Frank Furedi

Professor of Sociology at University of Kent, and author of Politics of Fear, Where Have All the Intellectuals Gone?, Therapy Culture, Paranoid Parenting and Culture of Fear.

Hollow words: 'Transparent'
Politicians make light of dark dealings

Sometimes I yearn for the days when "transparent" meant what it is supposed to mean - see-through or allowing light to pass. Unfortunately in the Eighties it was adopted by managerial-speak and turned into a cliche. Politicians and their advisers quickly embraced it and it has become a word that effortlessly trips off their tongues. In an era of sleaze and scandal it is important to convey the idea that everything is as it seems.

But as we now know, frequent repetition of the term transmits the signal that it ain't so. Jack Straw boasts that his government made party donations transparent by insisting that they should be publicly declared. Which is why New Labour has asked its backers for loans rather than donations. Loans do not have to be declared so they are transparent, if a little dodgy.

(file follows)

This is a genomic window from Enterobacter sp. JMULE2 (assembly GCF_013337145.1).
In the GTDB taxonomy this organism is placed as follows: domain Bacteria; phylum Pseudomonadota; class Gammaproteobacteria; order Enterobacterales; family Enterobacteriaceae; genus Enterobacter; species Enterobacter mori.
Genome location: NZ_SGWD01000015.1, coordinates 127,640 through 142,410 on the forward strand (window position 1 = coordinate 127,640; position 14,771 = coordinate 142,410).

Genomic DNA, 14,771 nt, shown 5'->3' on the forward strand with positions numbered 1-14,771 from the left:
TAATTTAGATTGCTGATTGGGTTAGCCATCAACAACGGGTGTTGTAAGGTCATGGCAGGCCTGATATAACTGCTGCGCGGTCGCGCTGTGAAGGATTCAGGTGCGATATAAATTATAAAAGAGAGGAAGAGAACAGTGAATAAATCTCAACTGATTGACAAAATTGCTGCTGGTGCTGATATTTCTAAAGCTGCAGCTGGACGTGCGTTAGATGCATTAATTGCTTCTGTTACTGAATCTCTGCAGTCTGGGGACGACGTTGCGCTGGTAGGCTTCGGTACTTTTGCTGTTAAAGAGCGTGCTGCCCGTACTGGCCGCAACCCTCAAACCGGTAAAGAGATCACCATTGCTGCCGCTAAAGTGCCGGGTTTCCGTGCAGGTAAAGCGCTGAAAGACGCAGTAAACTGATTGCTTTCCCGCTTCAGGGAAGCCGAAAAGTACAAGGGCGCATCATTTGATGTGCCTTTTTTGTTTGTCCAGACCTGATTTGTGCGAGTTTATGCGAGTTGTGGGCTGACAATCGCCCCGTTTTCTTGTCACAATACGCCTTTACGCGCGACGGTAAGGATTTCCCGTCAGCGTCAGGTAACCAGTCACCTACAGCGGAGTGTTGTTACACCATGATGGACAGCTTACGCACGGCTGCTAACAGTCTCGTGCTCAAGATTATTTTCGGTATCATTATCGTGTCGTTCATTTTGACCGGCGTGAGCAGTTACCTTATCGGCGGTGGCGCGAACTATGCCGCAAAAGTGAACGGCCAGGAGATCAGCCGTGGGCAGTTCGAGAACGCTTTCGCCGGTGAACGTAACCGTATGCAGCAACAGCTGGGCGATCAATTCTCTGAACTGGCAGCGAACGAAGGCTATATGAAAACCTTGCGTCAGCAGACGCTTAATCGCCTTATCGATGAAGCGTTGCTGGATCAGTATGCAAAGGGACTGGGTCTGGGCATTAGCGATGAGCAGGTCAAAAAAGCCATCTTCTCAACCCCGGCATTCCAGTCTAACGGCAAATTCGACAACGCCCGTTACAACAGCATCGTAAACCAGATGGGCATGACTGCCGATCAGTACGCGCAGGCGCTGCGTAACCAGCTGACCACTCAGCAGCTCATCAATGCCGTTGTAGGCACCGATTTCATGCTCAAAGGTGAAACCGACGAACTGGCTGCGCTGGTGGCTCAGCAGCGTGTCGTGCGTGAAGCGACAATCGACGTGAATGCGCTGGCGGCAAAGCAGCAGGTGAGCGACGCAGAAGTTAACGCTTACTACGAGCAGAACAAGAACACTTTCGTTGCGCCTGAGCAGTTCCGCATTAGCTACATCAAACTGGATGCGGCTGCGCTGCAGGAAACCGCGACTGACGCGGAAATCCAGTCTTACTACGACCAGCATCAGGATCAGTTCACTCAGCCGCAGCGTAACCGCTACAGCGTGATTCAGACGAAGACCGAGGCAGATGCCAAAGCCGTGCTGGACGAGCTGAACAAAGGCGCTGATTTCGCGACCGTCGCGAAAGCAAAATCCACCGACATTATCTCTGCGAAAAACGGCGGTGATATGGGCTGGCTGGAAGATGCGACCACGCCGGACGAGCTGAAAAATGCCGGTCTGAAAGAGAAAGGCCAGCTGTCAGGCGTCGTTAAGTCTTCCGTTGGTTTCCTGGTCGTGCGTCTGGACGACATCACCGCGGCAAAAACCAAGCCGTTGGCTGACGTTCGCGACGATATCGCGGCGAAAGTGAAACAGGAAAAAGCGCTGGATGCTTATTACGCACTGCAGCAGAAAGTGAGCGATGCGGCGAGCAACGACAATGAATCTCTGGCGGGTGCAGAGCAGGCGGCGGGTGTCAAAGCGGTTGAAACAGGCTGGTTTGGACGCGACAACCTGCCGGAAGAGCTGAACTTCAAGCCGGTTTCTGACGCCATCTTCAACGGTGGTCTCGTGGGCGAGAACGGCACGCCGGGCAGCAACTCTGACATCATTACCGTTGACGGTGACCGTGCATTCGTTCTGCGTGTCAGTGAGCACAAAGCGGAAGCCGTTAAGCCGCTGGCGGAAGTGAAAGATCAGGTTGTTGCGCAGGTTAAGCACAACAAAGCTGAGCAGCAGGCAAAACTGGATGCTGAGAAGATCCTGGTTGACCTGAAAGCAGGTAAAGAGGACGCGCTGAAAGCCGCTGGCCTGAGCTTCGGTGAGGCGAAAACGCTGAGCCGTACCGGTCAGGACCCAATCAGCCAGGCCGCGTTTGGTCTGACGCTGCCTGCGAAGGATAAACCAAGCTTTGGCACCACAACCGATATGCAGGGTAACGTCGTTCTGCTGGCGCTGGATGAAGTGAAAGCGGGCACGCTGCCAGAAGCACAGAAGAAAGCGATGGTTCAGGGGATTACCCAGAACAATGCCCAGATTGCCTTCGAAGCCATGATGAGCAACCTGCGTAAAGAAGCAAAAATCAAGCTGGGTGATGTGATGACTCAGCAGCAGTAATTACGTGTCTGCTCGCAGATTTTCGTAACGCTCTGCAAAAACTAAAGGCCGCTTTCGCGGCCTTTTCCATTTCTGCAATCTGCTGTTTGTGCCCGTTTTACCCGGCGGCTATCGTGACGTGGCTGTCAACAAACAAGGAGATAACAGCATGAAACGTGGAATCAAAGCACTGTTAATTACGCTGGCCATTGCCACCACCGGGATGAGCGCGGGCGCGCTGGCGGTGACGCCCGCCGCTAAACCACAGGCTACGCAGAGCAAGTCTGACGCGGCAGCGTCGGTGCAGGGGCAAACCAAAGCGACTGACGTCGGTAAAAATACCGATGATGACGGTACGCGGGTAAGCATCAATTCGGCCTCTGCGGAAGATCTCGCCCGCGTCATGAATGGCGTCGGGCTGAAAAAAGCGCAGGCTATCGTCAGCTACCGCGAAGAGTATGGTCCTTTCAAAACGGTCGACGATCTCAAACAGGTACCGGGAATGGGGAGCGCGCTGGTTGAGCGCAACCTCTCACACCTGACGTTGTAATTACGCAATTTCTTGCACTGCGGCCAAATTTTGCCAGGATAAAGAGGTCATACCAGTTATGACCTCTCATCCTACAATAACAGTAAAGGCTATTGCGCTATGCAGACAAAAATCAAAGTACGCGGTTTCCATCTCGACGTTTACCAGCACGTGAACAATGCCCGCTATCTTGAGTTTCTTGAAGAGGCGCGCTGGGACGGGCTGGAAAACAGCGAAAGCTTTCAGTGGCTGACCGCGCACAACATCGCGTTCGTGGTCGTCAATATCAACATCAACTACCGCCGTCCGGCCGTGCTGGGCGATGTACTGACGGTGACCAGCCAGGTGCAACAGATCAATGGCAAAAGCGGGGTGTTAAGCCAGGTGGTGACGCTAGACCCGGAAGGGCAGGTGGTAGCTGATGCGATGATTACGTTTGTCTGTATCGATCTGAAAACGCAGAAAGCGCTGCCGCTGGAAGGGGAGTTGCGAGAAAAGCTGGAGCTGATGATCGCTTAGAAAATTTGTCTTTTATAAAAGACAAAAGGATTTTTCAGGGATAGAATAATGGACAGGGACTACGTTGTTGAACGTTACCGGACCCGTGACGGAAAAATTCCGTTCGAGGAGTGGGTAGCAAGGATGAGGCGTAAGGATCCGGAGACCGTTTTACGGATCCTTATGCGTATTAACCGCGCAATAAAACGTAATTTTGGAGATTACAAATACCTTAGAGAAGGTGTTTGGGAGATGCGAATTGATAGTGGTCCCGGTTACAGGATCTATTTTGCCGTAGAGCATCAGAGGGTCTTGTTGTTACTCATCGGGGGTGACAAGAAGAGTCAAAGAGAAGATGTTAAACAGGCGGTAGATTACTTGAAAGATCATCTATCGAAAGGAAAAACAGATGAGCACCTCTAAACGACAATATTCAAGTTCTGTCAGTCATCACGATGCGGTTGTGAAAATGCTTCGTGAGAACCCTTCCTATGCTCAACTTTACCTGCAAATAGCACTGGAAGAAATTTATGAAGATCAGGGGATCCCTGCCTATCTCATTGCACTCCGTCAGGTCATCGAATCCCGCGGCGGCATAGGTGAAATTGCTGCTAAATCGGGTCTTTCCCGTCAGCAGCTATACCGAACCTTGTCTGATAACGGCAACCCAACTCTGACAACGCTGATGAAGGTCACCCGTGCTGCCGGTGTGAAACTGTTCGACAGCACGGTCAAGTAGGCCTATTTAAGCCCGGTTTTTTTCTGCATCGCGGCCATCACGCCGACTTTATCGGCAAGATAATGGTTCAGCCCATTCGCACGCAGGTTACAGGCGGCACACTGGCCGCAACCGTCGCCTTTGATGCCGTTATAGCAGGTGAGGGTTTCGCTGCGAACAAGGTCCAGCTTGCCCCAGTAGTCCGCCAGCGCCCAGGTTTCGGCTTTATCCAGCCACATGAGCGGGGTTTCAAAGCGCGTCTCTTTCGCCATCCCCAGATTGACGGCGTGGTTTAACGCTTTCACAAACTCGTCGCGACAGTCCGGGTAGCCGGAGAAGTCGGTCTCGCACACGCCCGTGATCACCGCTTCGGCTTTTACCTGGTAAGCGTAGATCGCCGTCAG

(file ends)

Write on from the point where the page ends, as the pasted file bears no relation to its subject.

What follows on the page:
Little light is allowed to pass and little is clarified by such usage. This is a word that has no substantive content. That is why transparent is often used as an add-on idiom that reinforces an equally feeble companion word, accountable. Appending transparent to accountable does not clarify meaning. It merely indicates that the speaker really means business.

The frequency with which public figures acclaim their belief in anything that is transparent and accountable is a testimony to the victory of rhetoric over content. The use of expressions such as "open and transparent", "transparent and precise" or "fair and transparent" indicates that there is a steady demand for rhetoric that can pass as meaningful statements of values.

In reality transparency possesses no special virtues. When you look beneath the bombast it turns into another word for an optical illusion.

First published on The First Post, 23 March 2006